About 350 people turned out to honor Augusta Commission member Lee Beard during a roast Thursday.
Lt. Gov. Mark Taylor, former Atlanta Police Chief Reginald Eaves, Georgia Circuit Court of Appeals John Ruffin Jr., legislators, judges and faces from Mr. Beard's days as a teacher, counselor and principal in a half-dozen Richmond County schools attended the event at Radisson Riverfront Hotel Augusta.
Verma Curtis, the principal of East Augusta Middle School, recounted a few of her former colleague's favorite sayings, such as, "Nothing derails a train of thought more effectively than a one-track mind" and, "Nature gave us two ears and one tongue, so we can listen twice as much as we talk."
Former Augusta-Richmond County Fire Chief Ronnie Few described Mr. Beard as a man who is dedicated to service and unafraid to stand up for what was right.
"It was truly refreshing to meet a man who was not afraid of what people said," Mr. Few said. "He was truly a friend and an inspiration for the city of Augusta. Augusta's a better city for the courage and tenacity of Lee Beard."
Fellow Commissioner Steve Shepard said Mr. Beard was a "formidable adversary and appreciated ally."
Former state Sen. Charles Walker credited Mr. Beard with insisting that black principals were hired by the Richmond County Board of Education in the days when there were none in the schools.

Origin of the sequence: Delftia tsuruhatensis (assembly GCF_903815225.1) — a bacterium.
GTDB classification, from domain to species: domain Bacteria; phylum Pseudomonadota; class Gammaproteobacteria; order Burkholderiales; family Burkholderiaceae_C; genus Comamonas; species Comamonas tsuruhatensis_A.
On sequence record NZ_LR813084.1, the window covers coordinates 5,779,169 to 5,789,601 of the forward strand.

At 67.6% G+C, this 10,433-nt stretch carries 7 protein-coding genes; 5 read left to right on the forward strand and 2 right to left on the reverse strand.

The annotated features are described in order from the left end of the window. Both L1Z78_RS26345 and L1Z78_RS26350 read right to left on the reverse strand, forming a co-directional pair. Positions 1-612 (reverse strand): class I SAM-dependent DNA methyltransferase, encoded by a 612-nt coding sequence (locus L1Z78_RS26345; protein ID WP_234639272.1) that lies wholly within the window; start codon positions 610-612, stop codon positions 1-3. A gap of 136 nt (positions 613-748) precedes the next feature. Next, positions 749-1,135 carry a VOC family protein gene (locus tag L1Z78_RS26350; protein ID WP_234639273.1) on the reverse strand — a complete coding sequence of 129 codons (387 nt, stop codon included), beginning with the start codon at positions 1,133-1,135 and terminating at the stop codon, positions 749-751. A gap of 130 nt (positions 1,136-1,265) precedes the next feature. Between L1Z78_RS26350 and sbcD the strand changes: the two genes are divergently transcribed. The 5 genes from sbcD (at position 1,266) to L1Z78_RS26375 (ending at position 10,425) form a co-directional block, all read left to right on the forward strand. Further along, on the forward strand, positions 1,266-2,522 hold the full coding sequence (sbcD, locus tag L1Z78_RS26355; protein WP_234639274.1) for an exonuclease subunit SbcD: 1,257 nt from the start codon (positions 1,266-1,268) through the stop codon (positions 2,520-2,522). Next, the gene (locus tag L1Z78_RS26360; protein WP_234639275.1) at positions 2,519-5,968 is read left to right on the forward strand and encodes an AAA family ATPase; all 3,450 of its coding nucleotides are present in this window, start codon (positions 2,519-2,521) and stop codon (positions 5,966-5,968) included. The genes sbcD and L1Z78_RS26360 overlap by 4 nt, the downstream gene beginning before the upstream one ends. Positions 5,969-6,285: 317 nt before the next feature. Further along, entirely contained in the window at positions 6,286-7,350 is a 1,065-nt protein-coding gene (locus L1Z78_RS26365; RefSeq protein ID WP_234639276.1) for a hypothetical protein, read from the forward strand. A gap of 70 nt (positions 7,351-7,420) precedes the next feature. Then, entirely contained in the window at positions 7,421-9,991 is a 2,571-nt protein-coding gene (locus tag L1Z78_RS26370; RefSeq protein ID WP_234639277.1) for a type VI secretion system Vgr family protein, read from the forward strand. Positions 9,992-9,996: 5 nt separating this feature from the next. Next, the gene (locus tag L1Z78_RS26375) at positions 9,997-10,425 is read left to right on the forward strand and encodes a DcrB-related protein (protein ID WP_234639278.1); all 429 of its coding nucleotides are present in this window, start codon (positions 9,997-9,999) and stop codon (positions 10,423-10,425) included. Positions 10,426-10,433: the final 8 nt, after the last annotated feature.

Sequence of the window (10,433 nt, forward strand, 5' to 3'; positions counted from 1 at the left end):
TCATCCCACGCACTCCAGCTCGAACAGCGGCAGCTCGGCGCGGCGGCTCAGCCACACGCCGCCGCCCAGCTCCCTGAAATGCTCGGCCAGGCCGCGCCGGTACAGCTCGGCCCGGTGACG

"A lot of people don't know that," Mr. Walker said. Mr. Beard is from "the old school, and his word is his bond," he said.
A person doesn't have to check back with Mr. Beard every 30 minutes to see whether his word is still good, said Mr. Walker, who said he learned he had to do that in the state Legislature.
"He talks softly but walks steady and keeps the kind of stick that keeps people moving," Mr. Walker said.
Mr. Beard, who has battled cancer this year, has been a force in Augusta politics for the past 10 years. He was a member of the Augusta City Council from 1993 until the city and Richmond County consolidated in 1996.
He was the only city council member who ran to win a seat on the Augusta Commission. He served as mayor pro tempore from 1998 through 2000. He was re-elected in 2001 to represent District 1, which includes most of downtown Augusta.
Former Augusta Mayor Ed McIntyre and James L. Kendrick were the chairmen of the event.
Reach Sylvia Cooper at (706) 823-3228 or email@example.com.
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